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tv   Charlie Rose  Bloomberg  October 18, 2017 10:00pm-11:00pm EDT

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announcer: from our studios in new york city, this is charlie rose. host: forbes magazine was founded 100 years ago this september. a scottish immigrant and business journalist begin the magazine to chronicle and celebrate the world of american business and it has become more than just a magazine, growing into a media and technology company as well. to celebrate the magazine's centennial, forbes amassed an a-z of the greatest living business minds. originalhich penned an essay for the occasion. joining me now is steve forbes,
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the editor in chief of forbes media. mike is chief operating officer. grendel is the current editor of forbes -- randall is the current editor of forbes magazine. steve, i will start with you. what was forms then, and what is it now? >> it is the same today and it was in the first issue in 1917. business was originated for the purpose of producing happiness money, noto pile up to pile up millions. he believed in entrepreneurial capitalism. he was a drama critic. loved it when something was done right, hated it when things were done wrong. he went after henry ford for the way he treated his employees. he wanted the best out of capitalism. he thought that was the way we all got to rise up as he did, as a penniless immigrant.
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>> 1917 was a year to start a magazine. >> it showed his spirit. it was during a war and the same year as the russian revolution. my grandfather created the capitalist tool and it survived the soviet union. there is a fascinating gorbachev story i want to talk about. first, the magazine got some attraction to start and william randolph hearst offered to buy it. >> yes. hearst was allowed to continue his column, even though my grandfather had his own magazine. my grandfather was the only person that allowed to have something on the side. in 1928, he offered tens of millions of dollars to buy my grandfather out. my grandfather turned it down and a year later he had cause to regret it. the depression came and the magazine was all but bankrupt in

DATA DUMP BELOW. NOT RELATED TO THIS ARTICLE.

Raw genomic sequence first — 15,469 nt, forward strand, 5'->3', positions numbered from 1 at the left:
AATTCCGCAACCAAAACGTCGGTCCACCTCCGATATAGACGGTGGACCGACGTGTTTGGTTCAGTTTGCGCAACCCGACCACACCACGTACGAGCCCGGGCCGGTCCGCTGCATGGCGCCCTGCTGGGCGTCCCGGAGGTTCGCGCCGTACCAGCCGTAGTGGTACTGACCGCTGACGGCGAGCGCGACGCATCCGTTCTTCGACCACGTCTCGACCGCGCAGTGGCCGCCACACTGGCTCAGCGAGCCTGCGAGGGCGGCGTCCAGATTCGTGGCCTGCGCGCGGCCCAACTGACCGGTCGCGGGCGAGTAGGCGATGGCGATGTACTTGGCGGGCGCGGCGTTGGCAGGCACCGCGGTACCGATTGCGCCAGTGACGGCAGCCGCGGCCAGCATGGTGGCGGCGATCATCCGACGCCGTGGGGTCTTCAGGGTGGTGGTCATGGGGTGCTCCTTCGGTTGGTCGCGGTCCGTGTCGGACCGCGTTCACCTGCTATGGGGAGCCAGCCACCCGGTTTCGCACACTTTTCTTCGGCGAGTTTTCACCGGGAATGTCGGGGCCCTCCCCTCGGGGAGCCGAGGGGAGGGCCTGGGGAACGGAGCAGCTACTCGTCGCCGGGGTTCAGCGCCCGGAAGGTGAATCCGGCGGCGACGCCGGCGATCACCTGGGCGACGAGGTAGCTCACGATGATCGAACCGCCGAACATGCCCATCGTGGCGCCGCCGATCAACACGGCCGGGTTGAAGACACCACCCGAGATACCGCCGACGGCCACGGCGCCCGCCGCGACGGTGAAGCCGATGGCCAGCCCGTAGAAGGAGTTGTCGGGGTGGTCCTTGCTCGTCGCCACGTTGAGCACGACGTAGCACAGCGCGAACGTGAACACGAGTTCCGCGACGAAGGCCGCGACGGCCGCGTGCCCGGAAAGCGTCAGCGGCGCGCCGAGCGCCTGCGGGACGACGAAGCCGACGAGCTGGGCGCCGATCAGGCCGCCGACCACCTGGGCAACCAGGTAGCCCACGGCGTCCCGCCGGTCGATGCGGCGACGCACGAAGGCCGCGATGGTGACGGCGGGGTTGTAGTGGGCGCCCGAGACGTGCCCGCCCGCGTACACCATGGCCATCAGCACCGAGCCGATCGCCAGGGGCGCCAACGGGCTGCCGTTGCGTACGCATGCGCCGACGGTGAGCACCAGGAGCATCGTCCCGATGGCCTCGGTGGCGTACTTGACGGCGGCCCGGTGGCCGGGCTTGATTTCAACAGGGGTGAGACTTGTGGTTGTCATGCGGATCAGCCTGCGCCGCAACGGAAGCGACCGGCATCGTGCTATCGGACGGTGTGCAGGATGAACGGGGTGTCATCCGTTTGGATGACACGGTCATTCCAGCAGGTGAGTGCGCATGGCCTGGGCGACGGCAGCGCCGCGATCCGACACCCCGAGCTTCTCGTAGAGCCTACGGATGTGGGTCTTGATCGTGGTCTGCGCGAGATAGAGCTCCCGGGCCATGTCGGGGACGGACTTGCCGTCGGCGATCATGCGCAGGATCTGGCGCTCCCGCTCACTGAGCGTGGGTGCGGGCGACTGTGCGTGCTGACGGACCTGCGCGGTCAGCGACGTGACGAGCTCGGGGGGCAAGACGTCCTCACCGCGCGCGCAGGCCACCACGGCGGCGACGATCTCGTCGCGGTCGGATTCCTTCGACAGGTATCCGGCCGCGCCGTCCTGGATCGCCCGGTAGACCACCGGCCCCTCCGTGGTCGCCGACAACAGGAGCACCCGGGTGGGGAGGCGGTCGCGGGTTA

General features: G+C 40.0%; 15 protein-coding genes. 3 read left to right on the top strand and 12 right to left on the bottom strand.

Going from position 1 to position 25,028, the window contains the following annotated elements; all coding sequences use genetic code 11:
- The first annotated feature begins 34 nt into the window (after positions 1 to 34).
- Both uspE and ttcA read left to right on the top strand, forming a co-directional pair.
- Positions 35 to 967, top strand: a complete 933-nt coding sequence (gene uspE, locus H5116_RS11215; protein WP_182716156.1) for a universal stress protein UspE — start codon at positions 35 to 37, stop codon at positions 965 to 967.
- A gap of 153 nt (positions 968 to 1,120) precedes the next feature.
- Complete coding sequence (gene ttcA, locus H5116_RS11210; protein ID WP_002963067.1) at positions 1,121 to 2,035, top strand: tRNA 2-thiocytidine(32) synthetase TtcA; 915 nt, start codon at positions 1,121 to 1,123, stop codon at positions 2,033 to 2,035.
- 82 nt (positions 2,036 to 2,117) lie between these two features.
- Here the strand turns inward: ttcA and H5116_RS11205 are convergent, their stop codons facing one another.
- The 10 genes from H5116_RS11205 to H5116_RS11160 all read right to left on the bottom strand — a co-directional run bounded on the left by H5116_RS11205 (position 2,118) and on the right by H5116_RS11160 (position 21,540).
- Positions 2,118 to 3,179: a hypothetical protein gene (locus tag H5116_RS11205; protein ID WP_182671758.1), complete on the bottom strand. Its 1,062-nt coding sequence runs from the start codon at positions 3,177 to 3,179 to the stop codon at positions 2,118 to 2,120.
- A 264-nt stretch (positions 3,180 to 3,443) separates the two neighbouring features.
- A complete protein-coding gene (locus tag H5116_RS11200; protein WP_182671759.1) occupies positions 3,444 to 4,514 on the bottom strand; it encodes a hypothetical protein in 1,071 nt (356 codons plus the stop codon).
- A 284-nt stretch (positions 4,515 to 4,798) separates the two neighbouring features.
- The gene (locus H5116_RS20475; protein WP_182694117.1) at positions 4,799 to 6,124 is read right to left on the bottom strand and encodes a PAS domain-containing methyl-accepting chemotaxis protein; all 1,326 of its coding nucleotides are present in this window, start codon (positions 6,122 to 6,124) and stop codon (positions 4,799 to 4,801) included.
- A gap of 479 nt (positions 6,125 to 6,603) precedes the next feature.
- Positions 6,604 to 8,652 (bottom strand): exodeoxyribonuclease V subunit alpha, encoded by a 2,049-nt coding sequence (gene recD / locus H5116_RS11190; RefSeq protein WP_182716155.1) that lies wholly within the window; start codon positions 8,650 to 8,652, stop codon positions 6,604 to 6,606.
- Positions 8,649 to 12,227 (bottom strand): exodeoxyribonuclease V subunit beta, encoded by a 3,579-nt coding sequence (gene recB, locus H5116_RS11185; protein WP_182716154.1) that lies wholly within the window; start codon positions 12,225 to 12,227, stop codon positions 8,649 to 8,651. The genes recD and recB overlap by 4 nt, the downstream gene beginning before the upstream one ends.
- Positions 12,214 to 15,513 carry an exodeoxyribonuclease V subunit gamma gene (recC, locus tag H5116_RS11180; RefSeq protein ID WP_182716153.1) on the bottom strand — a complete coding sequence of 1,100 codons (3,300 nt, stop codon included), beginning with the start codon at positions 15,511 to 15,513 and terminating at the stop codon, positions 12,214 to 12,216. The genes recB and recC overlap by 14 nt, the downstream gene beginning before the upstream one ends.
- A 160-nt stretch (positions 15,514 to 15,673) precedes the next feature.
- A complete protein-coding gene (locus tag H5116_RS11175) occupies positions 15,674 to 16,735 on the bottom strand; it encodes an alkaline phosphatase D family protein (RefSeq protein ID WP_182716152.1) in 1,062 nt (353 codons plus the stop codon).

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name. he cannot cash his own paychecks for years, put them in a safe because there was not money in the bank. >> how close was the magazine to going under? >> it almost did. that is why we had to really on he had towriting, scratch his savings, every penny he had. he instituted with the employees scotch week. every fourth week, you didn't he get paid. it was a 20% pay cut, but in those desperate times, people were happy to have a job. his memory was years later, he was able to cash those checks that piled up in the safe. >> talk about the changes from get paid.your grandfather to yor to yourself. thatis gets to something peter drucker, a management guru said -- businesses should remind
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themselves, what is your purpose? what is it you are trying to do? with our belief in entrepreneurial capitalism, that spirit allowed us to survive when the internet rose and shattered everything. even after world war ii, forbes was done by freelancers. my father made a transition to having this staff-written. that was a timely way to get articles. he made huge transitions in the 1940's and 1950's. in the 1990's and the early 2000's, the web destroyed the print industry and we made a transition to the new age. >> even before the web came along, you were constantly finding newalong, you were consy finding new ways to get attention for the magazine. one of them was the richest list, which started in -- >> 1982. one of thecores too